Subscriber Account active since. The graduation season is finally wrapping up for colleges and high schools across the country, and even if you didn't get a diploma, hopefully you're walking away with some solid life lessons. Over the past month, a slew of high-profile commencement speakers have dispensed valuable pieces of advice they gleaned from their own careers. Weren't paying attention in class? We've got you covered. Here's a round-up of the 10 smartest tips we heard this year:.
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After four long years of hard work, commencement offers one last moment to reflect before you toss your hat into the air and take on the world. So, we've partnered with some of the biggest names across industries, to write a commencement speech just for you. From 4-star generals to all-star comedians, legendary coaches to John Legend himself, these are the words we hope will inspire you. Crime Junkie. If you can never get enough true crime The Daily.
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Among some of the more serious offenses students can commit is plagiarism. Stealing someone else's words and using them as your own might even be grounds for expulsion in some schools. There was a pretty blatant case of plagiarism recently at a West Virginia high school, but it wasn't by a student - it was by the principal. Parkersburg High School Principal Kenny DeMoss gave a moving speech at the school's graduation ceremony on May 23, but it turns out he lifted most of it off of an acceptance speech Ashton Kutcher gave at the Nickelodeon Kids' Choice Awards. A student at the school made a video that compared his principal's speech with the actor's and the resemblance is clear.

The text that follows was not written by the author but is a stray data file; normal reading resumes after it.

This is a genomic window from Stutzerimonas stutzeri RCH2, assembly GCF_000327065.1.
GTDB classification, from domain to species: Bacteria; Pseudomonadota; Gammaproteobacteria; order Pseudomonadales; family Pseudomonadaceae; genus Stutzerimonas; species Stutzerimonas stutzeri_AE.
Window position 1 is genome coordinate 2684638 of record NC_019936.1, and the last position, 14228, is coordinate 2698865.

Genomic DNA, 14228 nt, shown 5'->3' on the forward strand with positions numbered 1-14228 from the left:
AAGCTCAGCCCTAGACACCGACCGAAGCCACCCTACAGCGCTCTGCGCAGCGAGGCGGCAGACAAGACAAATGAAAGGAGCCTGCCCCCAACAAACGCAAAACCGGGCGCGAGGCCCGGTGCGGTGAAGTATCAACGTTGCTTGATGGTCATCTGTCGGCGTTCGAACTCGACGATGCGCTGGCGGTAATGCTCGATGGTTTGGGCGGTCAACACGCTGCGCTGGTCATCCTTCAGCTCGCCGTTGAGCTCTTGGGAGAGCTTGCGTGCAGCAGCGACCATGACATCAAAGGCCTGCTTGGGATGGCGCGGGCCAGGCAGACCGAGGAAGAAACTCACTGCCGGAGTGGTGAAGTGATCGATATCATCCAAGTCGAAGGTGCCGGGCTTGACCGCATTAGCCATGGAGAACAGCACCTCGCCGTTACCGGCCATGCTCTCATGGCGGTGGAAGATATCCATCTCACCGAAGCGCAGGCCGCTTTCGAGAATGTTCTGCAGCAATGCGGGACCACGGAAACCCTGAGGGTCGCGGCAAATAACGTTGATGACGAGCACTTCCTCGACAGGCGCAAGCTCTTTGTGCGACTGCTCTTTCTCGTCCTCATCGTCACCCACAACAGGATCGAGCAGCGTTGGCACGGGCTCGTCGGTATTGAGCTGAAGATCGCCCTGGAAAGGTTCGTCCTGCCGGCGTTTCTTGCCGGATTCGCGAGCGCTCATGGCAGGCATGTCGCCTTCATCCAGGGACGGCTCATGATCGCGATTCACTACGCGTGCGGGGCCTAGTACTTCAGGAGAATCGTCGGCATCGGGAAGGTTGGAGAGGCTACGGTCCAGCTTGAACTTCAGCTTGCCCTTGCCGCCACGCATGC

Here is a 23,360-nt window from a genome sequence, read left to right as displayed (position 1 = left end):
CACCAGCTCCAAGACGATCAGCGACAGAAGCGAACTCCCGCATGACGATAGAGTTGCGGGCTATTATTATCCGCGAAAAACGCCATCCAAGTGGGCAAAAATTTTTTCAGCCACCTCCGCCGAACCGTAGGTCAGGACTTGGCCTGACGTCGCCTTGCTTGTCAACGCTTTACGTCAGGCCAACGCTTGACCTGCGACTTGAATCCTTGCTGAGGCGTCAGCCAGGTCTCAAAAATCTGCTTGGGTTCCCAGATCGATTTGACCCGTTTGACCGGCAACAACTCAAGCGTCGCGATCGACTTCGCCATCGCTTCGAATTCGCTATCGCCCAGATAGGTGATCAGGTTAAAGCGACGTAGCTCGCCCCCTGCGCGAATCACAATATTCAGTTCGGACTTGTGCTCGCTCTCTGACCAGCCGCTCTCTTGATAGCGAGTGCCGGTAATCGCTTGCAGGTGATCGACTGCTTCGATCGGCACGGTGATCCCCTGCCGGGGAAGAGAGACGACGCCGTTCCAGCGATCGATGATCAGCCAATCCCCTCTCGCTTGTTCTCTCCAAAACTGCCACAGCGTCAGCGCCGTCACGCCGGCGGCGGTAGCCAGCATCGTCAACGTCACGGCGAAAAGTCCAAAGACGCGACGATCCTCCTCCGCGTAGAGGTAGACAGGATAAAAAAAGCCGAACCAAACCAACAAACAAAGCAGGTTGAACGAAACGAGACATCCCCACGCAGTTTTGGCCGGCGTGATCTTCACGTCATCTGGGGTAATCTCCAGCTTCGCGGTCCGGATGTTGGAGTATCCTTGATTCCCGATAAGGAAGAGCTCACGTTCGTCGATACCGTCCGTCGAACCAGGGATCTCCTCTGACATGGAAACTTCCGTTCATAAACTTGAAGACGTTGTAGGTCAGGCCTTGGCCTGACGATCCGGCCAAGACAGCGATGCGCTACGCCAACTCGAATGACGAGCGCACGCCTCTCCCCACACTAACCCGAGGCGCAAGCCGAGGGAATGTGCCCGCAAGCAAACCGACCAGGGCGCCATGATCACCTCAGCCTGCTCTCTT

Meet Martino Cartier -- who some of you may know as a celebrity hairdresser based out of Washington Township , but to me and many others across South Jersey, he's being recognized as a hero. There are MANY layers to this heart warming story, which is why I had Martino join me on my podcast to talk more in depth about it so you can truly hear how amazing what he's doing is that of which you can listen to below. But in a jist, here's what's going down:. Martino, who not only owns several salons across the nation but also runs the Wigs and Wishes Foundation which provides wigs to those going through chemotherapy and battling cancer, was asked to help out 6 graduation students from Washington Township High School who's parents have somehow been impacted by cancer.